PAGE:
i have adventures (sometimes)

Saturday, 27 April 2013

L'Esprit Humaniste d'Escalier

"So, do you believe in anything?"

French has the lovely term "l'esprit d'escalier", which refers to that moment on your way down the stairs after an argument when you think, much too late, of the perfect comeback.

Dammit. (Source)
I didn't have an argument last night. It wasn't even much of a conversation. I ran into a former acquaintance from the church I went to in high school, and it took her about two minutes to ask if I was "plugged in" anywhere.*

So I said "No." and she said "No?" and I said "No." and she said "No?" and we did that for a while, until eventually she asked if I wasn't still going to my former church, and I explained that I wasn't because I'm not a Christian any more.

Or maybe I misspoke, because based on her face I might have accidentally told her I'd joined a prison gang. (I am a terrible mumbler.)

To her credit, she didn't ask me "What happened?", or "What went wrong?", questions which get my back up for assuming that the truth of Christianity is so self-evident that only some kind of traumatic event could make anyone doubt it. What she did ask me was, "So, do you believe in anything?"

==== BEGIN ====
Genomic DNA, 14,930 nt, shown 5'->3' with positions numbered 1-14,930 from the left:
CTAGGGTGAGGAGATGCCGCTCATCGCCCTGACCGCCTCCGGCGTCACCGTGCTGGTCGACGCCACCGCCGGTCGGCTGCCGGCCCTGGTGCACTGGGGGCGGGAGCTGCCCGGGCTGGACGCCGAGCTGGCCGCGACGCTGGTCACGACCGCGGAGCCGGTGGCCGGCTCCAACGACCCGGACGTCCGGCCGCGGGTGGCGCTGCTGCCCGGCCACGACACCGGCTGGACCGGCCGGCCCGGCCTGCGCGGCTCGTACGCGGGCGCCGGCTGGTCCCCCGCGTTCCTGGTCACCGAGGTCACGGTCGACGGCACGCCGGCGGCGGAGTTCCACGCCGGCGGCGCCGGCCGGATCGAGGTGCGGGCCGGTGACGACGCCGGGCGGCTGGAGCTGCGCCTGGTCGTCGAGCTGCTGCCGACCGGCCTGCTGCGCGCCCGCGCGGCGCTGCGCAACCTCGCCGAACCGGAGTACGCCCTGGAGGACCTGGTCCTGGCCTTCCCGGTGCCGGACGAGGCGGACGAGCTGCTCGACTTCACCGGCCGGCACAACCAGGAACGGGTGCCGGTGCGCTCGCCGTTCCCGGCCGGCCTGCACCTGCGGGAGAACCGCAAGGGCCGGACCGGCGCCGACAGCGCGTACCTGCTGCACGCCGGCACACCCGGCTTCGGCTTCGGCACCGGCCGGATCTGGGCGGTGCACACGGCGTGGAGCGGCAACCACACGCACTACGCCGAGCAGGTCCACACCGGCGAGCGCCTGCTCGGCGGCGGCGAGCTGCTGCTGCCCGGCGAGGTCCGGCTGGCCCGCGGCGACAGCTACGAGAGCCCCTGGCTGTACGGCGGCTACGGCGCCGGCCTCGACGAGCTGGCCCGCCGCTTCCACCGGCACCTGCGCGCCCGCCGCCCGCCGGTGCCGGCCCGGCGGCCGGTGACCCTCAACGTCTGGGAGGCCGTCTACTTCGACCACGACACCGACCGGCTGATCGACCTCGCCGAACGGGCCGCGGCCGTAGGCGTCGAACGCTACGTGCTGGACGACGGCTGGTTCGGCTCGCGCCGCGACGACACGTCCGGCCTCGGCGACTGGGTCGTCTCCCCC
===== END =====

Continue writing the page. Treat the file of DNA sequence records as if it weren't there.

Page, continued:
And, put on the spot and already defensive, I said "No." Then, realising what I'd done, I tacked on, "Well, except like human goodness and stuff.", assuming this was obvious.

I laughed. She didn't.

I can't put my finger on exactly what upset me about the interchange. There was a time many years ago when her opinion about my soul would have mattered to me, but I'm long past that now. I'm frustrated that I felt like I needed to defend myself to her ("I'm happy!"), and I'm annoyed that my first response to being asked whether I believed in anything was to say "no". I know that she almost certainly did mean supernatural belief, and so my answer was technically appropriate, but at the same time, I don't like feeding into the myth that not believing in a god is equal to believing in NOTHING.